Did you know that hiring managers and recruiters tend to move forward with candidates that have a similar background to their own? It's called the similarity attraction bias, and it is only one of many biases that can come into play during a hiring decision.
One approach to combat bias in hiring is something known as blind hiring. You've likely heard of it and are asking yourself: Should I be reviewing blind applications and conducting blind interviews for my company? Find out here as we discuss the definition of blind hiring, its pros and cons, and techniques for removing bias in the hiring process.
Blind hiring is an evolving strategy companies implement in order to eliminate intentional or subconscious bias from the recruiting process by hiding a candidate’s identity.
The theory behind this type of hiring process is that it will help to eliminate instances of possible discrimination based on race, sex, age, socioeconomic background or even education. By stripping personal identifiable information from applications and performing blind interviews, the hiring manager is forced to focus on a candidate’s skill set and how those skills relate back to the job itself.
And what is a blind interview exactly? Software like Pintpoint's and companies like GapJumpers allow companies to interview candidates anonymously. Applicants are first judged on their skills, not on where they studied, grew up or their sex. This is done by skills assessments to help determine if they are qualified and capable of succeeding in the role they are applying for.
Notable blind hiring techniques include:
Blind hiring can open up an employer’s mind to consider candidates that ordinarily may have been skipped over, such as someone from a community college or women looking to break into a male dominated industry.
The founder of GapJumpers found a 15% increase in the number of community college graduates that made it to an in-person interview using blind hiring versus those who interviewed with a company that does not use blind hiring.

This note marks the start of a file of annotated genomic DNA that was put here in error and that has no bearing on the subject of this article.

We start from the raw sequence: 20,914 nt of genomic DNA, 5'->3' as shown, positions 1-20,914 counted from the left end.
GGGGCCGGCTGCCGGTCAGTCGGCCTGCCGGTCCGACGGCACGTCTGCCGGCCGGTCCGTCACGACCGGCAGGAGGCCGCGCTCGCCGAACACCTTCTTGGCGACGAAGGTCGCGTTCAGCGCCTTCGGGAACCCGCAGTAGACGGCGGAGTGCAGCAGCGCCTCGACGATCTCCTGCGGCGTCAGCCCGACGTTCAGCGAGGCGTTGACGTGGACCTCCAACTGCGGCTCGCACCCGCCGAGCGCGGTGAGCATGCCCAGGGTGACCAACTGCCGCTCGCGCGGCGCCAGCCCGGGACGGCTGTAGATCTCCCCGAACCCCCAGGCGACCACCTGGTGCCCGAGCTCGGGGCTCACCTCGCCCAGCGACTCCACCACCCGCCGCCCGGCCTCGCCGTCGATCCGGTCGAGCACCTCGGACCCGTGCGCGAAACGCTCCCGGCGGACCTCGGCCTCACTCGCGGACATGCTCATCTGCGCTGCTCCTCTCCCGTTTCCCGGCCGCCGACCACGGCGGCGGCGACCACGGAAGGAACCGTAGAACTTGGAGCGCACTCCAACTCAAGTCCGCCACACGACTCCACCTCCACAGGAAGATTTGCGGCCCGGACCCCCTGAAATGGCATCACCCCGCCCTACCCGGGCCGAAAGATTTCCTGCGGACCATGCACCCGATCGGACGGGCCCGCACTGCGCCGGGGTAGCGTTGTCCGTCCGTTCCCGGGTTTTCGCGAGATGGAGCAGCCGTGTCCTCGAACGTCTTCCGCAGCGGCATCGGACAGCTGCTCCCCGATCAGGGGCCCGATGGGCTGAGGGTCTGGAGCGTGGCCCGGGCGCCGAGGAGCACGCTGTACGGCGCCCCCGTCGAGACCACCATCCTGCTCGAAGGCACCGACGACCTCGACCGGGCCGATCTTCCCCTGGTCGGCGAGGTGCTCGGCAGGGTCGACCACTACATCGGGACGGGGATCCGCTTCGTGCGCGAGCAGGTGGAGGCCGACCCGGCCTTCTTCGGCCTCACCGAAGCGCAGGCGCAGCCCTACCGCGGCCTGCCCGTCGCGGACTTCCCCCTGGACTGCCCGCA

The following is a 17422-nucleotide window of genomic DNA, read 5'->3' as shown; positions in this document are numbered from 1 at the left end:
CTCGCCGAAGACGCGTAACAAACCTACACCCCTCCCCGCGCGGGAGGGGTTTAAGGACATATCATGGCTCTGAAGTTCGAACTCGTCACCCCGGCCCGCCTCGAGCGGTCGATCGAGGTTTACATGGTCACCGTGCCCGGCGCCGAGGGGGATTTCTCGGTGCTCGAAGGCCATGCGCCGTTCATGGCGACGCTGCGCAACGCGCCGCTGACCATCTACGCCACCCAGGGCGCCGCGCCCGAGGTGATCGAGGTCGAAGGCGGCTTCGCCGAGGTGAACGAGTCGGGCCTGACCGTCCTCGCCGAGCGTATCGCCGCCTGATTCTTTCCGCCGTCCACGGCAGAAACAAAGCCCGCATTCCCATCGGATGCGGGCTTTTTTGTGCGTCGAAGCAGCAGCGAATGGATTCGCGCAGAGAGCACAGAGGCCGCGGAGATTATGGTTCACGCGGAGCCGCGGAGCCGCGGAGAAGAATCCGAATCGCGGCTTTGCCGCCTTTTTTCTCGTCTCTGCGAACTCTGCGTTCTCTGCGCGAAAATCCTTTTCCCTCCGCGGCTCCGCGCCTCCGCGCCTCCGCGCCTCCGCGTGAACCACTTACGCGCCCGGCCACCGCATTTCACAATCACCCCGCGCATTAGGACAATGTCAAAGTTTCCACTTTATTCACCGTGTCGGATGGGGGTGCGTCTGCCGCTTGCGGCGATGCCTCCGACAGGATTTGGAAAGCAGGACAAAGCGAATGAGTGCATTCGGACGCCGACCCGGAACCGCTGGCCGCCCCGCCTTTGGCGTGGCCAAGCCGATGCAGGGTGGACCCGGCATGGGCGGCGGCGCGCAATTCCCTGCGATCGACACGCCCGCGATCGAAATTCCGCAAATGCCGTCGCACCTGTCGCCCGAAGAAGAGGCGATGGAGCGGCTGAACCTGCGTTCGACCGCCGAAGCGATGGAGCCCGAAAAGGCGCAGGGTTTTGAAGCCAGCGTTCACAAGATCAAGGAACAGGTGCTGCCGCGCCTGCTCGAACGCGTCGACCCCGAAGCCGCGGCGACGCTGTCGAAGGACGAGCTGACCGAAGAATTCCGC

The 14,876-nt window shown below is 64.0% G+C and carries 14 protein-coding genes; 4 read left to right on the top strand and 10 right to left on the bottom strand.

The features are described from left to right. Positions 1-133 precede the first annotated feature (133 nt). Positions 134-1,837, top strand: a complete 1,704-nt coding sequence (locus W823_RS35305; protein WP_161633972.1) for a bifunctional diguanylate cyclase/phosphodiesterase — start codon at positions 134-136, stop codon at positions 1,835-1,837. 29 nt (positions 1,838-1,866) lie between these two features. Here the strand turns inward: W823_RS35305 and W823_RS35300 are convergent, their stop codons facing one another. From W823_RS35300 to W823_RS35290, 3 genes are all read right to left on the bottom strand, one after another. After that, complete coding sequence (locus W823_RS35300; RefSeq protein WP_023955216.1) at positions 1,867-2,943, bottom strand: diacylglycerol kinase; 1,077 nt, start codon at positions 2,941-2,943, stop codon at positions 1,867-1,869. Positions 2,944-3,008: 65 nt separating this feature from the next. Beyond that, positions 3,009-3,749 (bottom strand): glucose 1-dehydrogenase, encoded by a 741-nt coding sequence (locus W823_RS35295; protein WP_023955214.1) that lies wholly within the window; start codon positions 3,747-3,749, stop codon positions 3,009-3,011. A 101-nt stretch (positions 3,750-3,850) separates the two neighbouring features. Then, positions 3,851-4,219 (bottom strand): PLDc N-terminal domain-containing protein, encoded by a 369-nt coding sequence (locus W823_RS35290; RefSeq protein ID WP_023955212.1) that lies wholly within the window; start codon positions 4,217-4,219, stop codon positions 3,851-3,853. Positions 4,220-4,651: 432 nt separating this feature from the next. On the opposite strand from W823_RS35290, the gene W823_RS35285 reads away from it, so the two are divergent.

Blind hiring makes a candidate’s skills the first impression for the employer rather than the candidate's brand such as school affiliation, gender, former employers, age, or nationality.
Subconsciously, hiring decisions may be influenced or tainted by the hiring manager's preferences. One may prefer male candidates to female or someone in their 30s compared to a fresh new graduate. Just because someone attended a no-name school or worked at a company you have never heard of doesn't mean that they are not your next superstar employee!
So, why wouldn’t a company use blind hiring?
Not only is the interviewer interviewing the candidate, but the candidate is also interviewing the employer. Having interactions purely through chat room technology or in a disguised voice makes conversations a bit less meaningful. Candidates and employers can’t showcase their personality or be who they really are.
At some point, an employer and candidate are going to come face-to-face before a final hiring decision is made. Because it is nearly impossible to conduct blind hiring throughout the entire recruitment process, some people argue that blind hiring simply pushes discrimination to later in the hiring process.
Implementing a bias-free recruitment process like blind hiring can be quite a big investment for an organization. Software can be costly, and a blind process may be more time consuming for HR or the hiring managers to manage.
There is not one correct way to hire. We encourage you to research both the pros and cons of blind hiring and make the best choice for your company. As always, we're here to help with all things recruiting! Contact SelectOne today.
Editor's Note: Originally published 5/10/16; updated 3/19/20.